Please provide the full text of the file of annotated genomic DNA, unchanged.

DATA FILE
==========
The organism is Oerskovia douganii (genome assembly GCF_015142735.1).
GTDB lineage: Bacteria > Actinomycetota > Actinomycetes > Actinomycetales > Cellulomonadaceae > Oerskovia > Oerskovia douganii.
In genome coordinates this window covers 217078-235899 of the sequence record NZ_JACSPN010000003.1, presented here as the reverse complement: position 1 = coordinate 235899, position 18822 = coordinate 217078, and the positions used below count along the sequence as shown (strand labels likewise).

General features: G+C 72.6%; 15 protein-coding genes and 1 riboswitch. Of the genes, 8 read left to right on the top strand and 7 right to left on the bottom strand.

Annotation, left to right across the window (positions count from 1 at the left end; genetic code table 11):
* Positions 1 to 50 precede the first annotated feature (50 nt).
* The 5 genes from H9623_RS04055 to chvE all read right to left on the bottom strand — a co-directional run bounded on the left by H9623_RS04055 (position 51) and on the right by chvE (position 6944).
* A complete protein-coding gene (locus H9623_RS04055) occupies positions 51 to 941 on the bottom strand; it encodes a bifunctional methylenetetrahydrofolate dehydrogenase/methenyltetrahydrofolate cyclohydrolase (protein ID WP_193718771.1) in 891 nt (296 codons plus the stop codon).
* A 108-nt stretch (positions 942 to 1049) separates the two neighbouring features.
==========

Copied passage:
The organism is Oerskovia douganii (genome assembly GCF_015142735.1).
GTDB lineage: Bacteria > Actinomycetota > Actinomycetes > Actinomycetales > Cellulomonadaceae > Oerskovia > Oerskovia douganii.
In genome coordinates this window covers 217078-235899 of the sequence record NZ_JACSPN010000003.1, presented here as the reverse complement: position 1 = coordinate 235899, position 18822 = coordinate 217078, and the positions used below count along the sequence as shown (strand labels likewise).

General features: G+C 72.6%; 15 protein-coding genes and 1 riboswitch. Of the genes, 8 read left to right on the top strand and 7 right to left on the bottom strand.

Annotation, left to right across the window (positions count from 1 at the left end; genetic code table 11):
* Positions 1 to 50 precede the first annotated feature (50 nt).
* The 5 genes from H9623_RS04055 to chvE all read right to left on the bottom strand — a co-directional run bounded on the left by H9623_RS04055 (position 51) and on the right by chvE (position 6944).
* A complete protein-coding gene (locus H9623_RS04055) occupies positions 51 to 941 on the bottom strand; it encodes a bifunctional methylenetetrahydrofolate dehydrogenase/methenyltetrahydrofolate cyclohydrolase (protein ID WP_193718771.1) in 891 nt (296 codons plus the stop codon).
* A 108-nt stretch (positions 942 to 1049) separates the two neighbouring features.